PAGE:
- Perform symmetry expansion
- Mask out a single subunit
- Classify just one subunit
*position*. Because of symmetry expansion, you are actually classifying all subunits.

Using this technique, you can use only two classes:

- A (since A and B are identical, this class also captures B)
- A’

This is only a moderate savings for the C2 case, but consider a C4 case with A/B/C/D, and again with 50% of A being A’. You would need 5 classes in the un-expanded case:

- A/B/C/D (which captures all four orientations that do not have A’)
- A’/B/C/D
- B/C/D/A’
- C/D/A’/B
- D/A’/B/C

and still only two in the expanded case with a single subunit masked out:

- A (captures B, C, and D as well)
- A’

I know that’s a lot of alphabet soup, but I hope I’ve made it clear that in some cases, symmetry expansion can actually *reduce* the number of classes you need. This is in fact one of its more useful applications. You get to classify on specific features of the protein without having to worry about which of the N equivalent positions that particular subunit got aligned to in the early steps of processing.

After performing these analyses, you can come back through and count the number of subunits in each class, per particle, if you wish. An example of this workflow is here, if you’re interested: cryosparc-examples/symm_expand_filter.ipynb at main · cryoem-uoft/cryosparc-examples · GitHub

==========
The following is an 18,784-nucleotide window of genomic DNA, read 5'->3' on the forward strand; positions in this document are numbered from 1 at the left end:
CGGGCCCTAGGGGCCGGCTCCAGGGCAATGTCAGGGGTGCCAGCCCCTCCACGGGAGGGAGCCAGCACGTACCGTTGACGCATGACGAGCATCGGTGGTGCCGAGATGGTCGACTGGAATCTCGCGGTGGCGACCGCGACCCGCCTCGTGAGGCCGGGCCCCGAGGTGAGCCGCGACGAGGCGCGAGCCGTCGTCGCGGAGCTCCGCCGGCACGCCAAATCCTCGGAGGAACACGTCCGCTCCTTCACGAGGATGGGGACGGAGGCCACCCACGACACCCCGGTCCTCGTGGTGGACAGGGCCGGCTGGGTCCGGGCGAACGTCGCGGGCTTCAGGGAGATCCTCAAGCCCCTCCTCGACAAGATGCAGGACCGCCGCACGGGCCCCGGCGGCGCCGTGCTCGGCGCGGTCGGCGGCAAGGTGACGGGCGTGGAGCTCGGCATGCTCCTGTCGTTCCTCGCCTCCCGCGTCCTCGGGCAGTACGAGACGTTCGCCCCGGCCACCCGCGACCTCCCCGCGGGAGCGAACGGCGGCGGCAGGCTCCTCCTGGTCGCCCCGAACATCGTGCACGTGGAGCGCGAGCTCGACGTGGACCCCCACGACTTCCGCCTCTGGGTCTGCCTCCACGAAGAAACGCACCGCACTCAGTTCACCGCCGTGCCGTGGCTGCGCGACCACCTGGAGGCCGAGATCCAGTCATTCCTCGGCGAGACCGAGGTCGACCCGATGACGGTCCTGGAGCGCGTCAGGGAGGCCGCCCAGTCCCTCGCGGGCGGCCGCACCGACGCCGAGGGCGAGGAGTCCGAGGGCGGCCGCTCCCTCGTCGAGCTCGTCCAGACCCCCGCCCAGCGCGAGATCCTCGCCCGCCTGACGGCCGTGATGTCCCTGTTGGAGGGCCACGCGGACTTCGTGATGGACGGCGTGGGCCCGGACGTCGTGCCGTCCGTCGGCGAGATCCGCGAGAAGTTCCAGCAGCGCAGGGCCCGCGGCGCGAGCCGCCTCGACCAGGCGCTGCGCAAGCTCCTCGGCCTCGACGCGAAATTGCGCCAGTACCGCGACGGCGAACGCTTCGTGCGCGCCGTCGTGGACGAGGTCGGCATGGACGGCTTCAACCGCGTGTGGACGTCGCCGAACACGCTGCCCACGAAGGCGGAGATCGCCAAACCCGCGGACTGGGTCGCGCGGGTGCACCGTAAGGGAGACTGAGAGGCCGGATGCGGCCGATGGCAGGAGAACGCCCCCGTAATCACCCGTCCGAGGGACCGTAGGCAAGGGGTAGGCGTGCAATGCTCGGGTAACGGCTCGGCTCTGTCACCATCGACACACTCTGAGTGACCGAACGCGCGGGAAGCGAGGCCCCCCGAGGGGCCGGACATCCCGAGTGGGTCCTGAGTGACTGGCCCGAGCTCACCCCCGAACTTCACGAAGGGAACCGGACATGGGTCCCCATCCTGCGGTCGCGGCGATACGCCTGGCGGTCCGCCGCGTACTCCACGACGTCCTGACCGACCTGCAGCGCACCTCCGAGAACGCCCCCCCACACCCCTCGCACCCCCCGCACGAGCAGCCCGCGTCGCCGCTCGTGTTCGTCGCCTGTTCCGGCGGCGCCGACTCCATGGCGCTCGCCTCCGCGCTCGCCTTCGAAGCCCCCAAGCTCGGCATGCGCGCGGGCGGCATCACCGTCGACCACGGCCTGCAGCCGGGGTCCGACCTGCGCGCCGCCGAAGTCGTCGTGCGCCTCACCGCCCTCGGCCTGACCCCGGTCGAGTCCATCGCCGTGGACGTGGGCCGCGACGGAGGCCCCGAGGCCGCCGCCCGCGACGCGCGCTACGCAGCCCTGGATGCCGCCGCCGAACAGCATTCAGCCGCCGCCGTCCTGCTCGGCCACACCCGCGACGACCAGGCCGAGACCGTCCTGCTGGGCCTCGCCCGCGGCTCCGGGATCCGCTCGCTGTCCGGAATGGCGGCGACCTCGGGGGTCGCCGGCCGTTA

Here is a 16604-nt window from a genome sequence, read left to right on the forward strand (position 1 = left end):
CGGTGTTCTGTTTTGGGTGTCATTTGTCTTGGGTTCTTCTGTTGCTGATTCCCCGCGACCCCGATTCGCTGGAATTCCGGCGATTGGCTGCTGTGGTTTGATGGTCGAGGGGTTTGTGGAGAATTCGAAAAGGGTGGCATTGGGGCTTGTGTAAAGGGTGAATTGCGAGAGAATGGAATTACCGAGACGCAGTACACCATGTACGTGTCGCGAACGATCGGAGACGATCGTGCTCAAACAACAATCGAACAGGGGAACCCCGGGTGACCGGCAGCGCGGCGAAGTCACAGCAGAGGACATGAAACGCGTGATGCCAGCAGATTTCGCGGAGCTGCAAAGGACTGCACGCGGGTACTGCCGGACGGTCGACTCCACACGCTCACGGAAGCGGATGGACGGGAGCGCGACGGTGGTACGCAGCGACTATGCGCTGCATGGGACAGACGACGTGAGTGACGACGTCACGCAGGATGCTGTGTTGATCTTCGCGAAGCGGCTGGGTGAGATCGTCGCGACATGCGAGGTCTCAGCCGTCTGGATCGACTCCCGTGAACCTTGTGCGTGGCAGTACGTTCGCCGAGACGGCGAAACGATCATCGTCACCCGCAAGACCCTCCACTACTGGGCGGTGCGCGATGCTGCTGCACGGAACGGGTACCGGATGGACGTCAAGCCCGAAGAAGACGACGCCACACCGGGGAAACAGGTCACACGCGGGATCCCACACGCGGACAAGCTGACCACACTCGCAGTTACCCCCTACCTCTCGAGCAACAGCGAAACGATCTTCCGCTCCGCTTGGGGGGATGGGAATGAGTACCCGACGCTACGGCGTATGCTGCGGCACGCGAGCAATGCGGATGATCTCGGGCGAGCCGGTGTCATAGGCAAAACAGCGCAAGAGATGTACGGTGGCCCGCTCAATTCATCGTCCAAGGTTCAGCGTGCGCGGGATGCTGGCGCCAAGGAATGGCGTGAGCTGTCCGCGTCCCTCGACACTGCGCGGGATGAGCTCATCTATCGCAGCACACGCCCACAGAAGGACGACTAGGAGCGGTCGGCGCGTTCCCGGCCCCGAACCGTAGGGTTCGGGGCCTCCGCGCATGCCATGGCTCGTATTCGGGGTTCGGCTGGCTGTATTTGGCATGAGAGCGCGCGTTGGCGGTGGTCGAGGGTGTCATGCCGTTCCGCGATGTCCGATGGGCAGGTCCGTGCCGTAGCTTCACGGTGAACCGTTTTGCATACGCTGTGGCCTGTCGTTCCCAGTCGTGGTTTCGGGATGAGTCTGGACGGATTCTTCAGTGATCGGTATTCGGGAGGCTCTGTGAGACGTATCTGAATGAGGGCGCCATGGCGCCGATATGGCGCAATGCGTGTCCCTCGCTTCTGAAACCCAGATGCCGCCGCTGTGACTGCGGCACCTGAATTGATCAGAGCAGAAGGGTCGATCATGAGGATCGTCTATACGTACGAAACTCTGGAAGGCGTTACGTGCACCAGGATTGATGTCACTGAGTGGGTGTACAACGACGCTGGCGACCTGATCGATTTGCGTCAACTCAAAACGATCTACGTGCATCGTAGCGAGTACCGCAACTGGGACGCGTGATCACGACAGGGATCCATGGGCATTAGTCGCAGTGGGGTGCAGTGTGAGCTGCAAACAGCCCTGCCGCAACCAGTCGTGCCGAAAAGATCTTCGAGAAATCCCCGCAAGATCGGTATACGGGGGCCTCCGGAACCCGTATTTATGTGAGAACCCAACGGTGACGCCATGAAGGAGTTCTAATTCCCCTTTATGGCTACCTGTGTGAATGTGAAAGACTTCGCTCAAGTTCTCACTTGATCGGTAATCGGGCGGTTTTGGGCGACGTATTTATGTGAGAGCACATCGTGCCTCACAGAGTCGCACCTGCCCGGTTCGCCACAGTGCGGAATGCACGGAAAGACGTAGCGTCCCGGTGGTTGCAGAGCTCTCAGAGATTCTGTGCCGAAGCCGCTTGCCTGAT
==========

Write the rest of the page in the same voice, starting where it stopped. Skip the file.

## Is refining just one of the two classes the same as enforcing C2 relaxation?

In essence, yes, refining a class of particles which are all in the same orientation will be the same as relaxation. You’d want to do a Local Refinement here, so that no particles flip back around to the wrong orientation. Also, since classifications are not always perfect, you should probably run a Remove Duplicates job to make sure that there are no particles which ended up entered into the same class twice.

## What other workflows benefit from symmetry expansion?

You may already know this, but you should never perform a *global* refinement (such as Homogeneous or Non-Uniform Refinements) with symmetry expanded particles, since this may result in duplicate particles and corrupt your GSFSC.

If you perform a local refinement of symmetry expanded particles, it is similar to but not the same as performing a global refinement enforcing C2 symmetry. This is because when you enforce C2 symmetry, you *force* the map to be symmetric. When you perform a refinement, typically one of the two subunits will align better than the other. This is especially true if the subunits are flexible. In this case, half of your map would be of higher quality than the other, since the particles are all aligning there. This results in a map with a higher-quality A and a lower-quality B.

A common symmetry expansion workflow is to perform the masked classification I describe above to get a population of images for each possible conformation/composition of the monomer, then perform local refinements of those particles using the same single-subunit mask. This gives the highest-quality map you can get for each of (say) A and A’.

That’s a lot of information, but I hope it is helpful! I’d be happy to discuss any more questions you have!